CPC Plant Profile: Spreading Globeflower
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Plant Profile

Spreading Globeflower (Trollius laxus ssp. laxus)

The yellow buttercup flowers of this species can be up to 1.5 inches in diameter. Photo Credit: Brian Parsons
Description
  • Global Rank: T3 - Vulnerable
  • Legal Status: N/A
  • Family: Ranunculaceae
  • State: CT, MI, NJ, NY, OH, PA
  • Nature Serve ID: 142297
  • Date Inducted in National Collection: 01/01/1985

To date, this species is found in approximately 40 populations, most of them with fewer than 100 individuals, in eastern North America. Conservation activities for this species are numerous in its range, and include monitoring, seed banking (three occurrences), ecology and population genetics work, and propagation. Because of this work, the taxon was recently elevated to the full species level and work has shown that this species is the only polyploid member of its genus (Jones 2001). Trollius laxus is a perennial that grows to 12-20 inches tall. It has pale-yellow or cream colored flowers, blooming from April to June (TNC 1987).

Participating Institutions
Updates
  • 10/17/2020
  • Demographic Research

Dr. Donald J. Leopold received a grant to study management of Trollius laxus ssp. laxus in central New York for two years beginning in 1991, but no publication was found. (Leopold 2001) Under the theory that removal of woody species shading the Trollius population would increase flowering, a section of one population was cleared in 1999. The cleared portion did not show the expected increase in number of plants or flowering plants by 2001, but further monitoring may be necessary (Faivre 2002)

  • 10/17/2020
  • Propagation Research

From 1982-1985, research was conducted to determine seed germination and growth requirements, working with Ohio genotypes. (Parsons 1984)

  • 10/17/2020
  • Reintroduction

The Cornell Botanic Garden's American Globeflower (Trollius laxus) Conservation Goals are as follows: (1) Preservation of genetic resources ex-situ. (2) Maintain viable American Globeflower populations within two Cornell Botanic Garden natural areas. These seeds are propagated in greenhouses yielding a 60% germination rate, grown for an additional two years under 50% shade and then outplanted in the fall of that given year. Previous research has revealed that the American Globeflower does not perform very well if it is shaded and doesn't perform well if it receives too much light. The preferred range is between 20% to 40% of available light. Same results were obtained by CORN while re-establishing populations that intermediate levels (LUX) yield very high population density. One of the challenges is many of these sites are becoming more shaded as tree growths occur so canopy thinning may be a consideration but may prove to be unnecessary as natural thinning is inevitable due to Hemlock Woolly Adelgid and Emerald Ash Borer devastating the Hemlock and Ash Tree population. In-situ conservations efforts are ongoing within two of Cornell's natural sites - a reintroduction program was initiated in 2012 to augment the population. A total of 344 propagated plants have been successfully introduced with a 90-95% survival rate. Valuable information obtained from the successful reintroduction of the globeflower will be applied to future projects. (Dunn. 2018)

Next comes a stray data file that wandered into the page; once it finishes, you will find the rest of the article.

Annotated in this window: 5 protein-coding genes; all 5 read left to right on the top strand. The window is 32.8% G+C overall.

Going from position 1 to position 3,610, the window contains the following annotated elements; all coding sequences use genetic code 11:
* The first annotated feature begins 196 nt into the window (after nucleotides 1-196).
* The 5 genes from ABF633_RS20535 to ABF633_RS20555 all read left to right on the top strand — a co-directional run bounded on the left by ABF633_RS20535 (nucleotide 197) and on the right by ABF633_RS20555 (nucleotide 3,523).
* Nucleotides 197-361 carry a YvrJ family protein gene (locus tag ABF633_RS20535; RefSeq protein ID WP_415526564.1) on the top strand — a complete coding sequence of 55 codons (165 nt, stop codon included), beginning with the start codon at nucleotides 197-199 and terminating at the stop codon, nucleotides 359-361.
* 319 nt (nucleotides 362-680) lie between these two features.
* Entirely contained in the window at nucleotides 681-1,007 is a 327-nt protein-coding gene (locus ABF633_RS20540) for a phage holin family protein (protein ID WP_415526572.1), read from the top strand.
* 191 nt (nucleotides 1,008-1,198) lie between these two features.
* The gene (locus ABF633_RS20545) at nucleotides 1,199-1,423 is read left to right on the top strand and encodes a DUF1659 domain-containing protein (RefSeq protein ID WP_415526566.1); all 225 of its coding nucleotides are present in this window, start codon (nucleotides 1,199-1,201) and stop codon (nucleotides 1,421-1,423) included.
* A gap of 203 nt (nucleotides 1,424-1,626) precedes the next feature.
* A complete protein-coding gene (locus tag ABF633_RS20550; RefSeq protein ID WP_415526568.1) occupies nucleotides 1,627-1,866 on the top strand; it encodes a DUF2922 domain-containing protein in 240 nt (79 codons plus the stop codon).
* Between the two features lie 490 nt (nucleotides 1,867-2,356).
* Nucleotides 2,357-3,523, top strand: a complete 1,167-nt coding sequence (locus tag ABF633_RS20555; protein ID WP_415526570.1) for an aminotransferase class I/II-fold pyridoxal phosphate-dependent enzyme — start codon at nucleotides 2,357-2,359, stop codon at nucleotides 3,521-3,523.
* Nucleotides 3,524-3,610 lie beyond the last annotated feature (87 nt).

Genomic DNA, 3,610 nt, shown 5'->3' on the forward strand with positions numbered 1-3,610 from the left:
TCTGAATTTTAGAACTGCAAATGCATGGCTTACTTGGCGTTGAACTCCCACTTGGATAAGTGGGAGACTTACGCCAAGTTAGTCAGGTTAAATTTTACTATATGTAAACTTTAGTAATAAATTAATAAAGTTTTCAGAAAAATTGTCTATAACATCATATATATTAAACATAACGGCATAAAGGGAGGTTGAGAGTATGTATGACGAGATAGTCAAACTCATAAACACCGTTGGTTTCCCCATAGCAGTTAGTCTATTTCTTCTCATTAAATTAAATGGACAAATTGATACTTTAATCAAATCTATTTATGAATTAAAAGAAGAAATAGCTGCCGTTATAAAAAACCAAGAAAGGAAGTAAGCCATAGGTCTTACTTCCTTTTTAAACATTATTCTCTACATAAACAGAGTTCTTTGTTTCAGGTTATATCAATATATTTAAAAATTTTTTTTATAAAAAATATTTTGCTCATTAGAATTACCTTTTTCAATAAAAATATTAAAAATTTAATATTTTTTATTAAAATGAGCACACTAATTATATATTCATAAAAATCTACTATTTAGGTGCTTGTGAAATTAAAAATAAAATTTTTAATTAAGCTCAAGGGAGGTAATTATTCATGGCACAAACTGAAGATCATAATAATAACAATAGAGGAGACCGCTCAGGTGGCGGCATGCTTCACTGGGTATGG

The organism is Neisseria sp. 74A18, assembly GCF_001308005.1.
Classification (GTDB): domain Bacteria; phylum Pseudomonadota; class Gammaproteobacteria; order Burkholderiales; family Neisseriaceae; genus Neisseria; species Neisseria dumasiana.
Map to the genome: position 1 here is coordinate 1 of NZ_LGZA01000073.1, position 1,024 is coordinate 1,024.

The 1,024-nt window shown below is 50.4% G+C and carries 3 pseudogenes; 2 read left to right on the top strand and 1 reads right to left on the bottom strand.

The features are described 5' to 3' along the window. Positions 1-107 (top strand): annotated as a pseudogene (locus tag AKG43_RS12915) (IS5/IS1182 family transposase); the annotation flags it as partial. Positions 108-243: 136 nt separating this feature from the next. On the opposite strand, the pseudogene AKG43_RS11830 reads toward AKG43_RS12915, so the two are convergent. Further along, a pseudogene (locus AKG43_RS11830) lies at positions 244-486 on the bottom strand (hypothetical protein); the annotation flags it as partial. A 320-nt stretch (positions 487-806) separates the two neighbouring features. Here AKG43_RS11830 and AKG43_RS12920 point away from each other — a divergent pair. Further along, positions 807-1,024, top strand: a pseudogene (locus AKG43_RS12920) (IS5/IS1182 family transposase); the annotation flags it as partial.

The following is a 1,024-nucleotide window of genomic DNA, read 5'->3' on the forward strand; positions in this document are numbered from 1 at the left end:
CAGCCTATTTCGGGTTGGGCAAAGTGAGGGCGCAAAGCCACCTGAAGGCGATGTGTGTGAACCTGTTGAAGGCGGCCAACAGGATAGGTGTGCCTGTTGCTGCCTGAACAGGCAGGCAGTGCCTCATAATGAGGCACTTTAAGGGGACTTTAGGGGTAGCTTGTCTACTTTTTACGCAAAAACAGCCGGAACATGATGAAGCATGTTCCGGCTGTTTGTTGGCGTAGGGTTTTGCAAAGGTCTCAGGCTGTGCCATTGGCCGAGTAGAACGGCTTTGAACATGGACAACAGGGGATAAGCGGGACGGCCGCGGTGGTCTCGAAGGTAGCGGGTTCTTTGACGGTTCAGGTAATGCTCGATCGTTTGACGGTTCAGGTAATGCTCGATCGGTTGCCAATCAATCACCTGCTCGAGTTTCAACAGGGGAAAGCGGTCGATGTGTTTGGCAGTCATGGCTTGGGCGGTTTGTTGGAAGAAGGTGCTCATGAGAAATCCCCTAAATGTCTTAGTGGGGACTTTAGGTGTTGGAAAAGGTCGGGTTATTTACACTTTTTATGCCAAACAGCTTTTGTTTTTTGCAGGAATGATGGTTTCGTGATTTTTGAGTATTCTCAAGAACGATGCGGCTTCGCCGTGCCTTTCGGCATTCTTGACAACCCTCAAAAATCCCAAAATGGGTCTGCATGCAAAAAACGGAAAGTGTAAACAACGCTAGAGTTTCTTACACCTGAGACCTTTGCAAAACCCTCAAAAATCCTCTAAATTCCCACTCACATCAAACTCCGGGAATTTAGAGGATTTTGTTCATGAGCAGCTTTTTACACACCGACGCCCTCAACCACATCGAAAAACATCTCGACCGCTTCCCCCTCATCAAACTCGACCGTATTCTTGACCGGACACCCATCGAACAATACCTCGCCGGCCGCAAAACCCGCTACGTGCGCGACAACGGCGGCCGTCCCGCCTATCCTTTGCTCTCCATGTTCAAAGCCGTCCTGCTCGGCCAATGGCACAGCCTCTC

• 10/17/2020
  • Propagation Research

The Cornell Botanic Garden's American Globeflower (Trollius laxus) Conservation Goals are as follows: (1) Preservation of genetic resources ex-situ. (2) Maintain viable American Globeflower populations within two Cornell Botanic Garden natural areas. These seeds are propagated in greenhouses yielding a 60% germination rate, grown for an additional two years under 50% shade and then outplanted in the fall of that given year. Previous research has revealed that the American Globeflower does not perform very well if it is shaded and doesn't perform well if it receives too much light. The preferred range is between 20% to 40% of available light. Same results were obtained by CORN while re-establishing populations that intermediate levels (LUX) yield very high population density. One of the challenges is many of these sites are becoming more shaded as tree growths occur so canopy thinning may be a consideration but may prove to be unnecessary as natural thinning is inevitable due to Hemlock Woolly Adelgid and Emerald Ash Borer devastating the Hemlock and Ash Tree population. In-situ conservations efforts are ongoing within two of Cornell's natural sites - a reintroduction program was initiated in 2012 to augment the population. A total of 344 propagated plants have been successfully introduced with a 90-95% survival rate. Valuable information obtained from the successful reintroduction of the globeflower will be applied to future projects. (Dunn. 2018)

Elvia Ryan
  • 05/07/2019